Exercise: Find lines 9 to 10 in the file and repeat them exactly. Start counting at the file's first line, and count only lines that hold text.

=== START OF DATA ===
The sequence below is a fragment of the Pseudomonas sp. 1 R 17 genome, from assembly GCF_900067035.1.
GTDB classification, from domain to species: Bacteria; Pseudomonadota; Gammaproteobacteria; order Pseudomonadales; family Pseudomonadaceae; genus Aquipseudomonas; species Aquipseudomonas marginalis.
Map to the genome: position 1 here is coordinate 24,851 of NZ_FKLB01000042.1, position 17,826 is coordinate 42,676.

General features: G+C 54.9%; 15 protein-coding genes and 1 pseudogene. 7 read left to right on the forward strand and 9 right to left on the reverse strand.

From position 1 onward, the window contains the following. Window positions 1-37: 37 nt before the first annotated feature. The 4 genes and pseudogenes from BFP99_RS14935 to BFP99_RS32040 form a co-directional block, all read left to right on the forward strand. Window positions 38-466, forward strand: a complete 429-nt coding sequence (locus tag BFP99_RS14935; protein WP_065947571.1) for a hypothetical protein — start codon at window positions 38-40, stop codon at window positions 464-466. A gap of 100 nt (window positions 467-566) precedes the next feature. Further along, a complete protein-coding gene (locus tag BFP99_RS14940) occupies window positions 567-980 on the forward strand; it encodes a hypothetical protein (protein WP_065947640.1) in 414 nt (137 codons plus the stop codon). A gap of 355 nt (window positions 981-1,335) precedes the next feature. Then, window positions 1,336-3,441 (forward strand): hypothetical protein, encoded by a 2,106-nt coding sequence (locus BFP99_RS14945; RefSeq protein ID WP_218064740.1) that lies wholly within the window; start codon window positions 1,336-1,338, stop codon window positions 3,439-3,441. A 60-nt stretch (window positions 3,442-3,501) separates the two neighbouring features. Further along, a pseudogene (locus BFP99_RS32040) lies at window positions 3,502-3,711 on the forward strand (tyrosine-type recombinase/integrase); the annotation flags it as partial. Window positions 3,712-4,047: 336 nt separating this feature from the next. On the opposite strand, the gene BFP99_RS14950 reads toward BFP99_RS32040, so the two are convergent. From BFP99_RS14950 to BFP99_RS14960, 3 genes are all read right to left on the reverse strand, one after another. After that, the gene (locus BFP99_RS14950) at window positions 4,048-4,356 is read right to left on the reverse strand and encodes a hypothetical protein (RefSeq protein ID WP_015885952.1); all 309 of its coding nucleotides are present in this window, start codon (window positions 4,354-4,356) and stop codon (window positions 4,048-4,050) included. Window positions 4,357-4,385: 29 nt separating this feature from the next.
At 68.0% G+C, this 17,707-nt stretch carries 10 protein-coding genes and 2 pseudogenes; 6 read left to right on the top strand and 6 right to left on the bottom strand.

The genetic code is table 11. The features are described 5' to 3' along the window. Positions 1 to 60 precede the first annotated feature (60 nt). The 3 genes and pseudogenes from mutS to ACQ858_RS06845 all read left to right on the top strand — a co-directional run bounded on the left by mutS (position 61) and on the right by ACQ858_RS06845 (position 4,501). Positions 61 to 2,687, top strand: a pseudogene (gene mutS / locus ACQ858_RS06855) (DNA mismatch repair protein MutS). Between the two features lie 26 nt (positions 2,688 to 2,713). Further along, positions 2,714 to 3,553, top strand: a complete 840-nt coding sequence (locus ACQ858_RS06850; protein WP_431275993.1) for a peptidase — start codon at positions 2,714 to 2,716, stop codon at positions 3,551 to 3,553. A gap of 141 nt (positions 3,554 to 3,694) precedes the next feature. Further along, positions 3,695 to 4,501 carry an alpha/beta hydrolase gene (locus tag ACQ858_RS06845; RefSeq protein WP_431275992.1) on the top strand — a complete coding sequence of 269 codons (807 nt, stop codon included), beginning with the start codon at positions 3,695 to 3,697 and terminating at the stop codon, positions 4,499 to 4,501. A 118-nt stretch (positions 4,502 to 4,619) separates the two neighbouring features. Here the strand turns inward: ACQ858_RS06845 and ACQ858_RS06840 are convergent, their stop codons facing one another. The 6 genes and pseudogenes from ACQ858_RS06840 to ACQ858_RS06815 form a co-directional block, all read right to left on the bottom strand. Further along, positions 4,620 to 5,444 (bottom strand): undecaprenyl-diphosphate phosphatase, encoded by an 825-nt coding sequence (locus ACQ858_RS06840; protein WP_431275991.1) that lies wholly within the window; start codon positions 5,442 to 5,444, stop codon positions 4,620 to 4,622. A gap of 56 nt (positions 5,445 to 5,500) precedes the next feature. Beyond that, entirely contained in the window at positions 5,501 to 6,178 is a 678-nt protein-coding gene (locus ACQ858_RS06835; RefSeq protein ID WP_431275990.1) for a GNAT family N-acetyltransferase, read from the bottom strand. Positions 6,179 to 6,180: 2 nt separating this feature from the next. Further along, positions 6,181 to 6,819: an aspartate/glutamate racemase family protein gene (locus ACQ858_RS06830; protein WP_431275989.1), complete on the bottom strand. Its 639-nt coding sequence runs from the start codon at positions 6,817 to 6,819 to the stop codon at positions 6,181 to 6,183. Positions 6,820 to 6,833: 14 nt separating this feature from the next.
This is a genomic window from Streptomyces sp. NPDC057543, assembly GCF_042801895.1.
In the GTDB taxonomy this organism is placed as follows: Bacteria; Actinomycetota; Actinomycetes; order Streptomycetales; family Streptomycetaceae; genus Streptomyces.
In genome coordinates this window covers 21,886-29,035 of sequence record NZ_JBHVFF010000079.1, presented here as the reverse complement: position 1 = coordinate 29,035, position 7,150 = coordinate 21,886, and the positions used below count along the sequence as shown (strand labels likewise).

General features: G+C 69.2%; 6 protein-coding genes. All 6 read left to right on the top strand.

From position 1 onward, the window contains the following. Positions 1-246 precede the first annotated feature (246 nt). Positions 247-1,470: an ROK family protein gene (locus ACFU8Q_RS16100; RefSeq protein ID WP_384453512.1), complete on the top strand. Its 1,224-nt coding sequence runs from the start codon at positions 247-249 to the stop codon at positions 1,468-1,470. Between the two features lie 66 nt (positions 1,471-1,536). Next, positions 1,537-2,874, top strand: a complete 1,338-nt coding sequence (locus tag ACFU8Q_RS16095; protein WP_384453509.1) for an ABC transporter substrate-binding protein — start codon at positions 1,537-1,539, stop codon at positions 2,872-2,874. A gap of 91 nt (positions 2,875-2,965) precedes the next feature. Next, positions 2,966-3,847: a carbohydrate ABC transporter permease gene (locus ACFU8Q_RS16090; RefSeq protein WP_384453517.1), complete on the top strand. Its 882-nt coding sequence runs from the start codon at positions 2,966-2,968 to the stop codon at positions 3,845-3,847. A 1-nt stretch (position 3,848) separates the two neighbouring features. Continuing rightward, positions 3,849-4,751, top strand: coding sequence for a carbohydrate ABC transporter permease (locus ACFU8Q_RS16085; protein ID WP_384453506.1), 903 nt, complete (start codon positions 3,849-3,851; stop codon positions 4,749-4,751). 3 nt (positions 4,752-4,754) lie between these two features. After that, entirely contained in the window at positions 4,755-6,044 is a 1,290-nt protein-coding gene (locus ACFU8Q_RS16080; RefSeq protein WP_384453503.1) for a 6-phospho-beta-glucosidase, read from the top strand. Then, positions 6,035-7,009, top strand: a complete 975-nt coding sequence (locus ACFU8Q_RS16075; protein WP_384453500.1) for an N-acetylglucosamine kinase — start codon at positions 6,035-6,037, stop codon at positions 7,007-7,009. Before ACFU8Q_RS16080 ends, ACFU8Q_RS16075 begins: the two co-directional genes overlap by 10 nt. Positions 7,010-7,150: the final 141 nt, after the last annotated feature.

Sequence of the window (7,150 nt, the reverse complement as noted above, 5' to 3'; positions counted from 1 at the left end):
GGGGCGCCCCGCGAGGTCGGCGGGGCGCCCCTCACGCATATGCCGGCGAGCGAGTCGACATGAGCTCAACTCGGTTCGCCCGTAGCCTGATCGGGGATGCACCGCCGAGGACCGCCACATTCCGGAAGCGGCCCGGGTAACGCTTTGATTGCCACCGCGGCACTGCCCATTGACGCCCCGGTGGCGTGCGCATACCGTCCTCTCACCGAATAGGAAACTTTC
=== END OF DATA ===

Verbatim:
In the GTDB taxonomy this organism is placed as follows: Bacteria; Actinomycetota; Actinomycetes; order Streptomycetales; family Streptomycetaceae; genus Streptomyces.
In genome coordinates this window covers 21,886-29,035 of sequence record NZ_JBHVFF010000079.1, presented here as the reverse complement: position 1 = coordinate 29,035, position 7,150 = coordinate 21,886, and the positions used below count along the sequence as shown (strand labels likewise).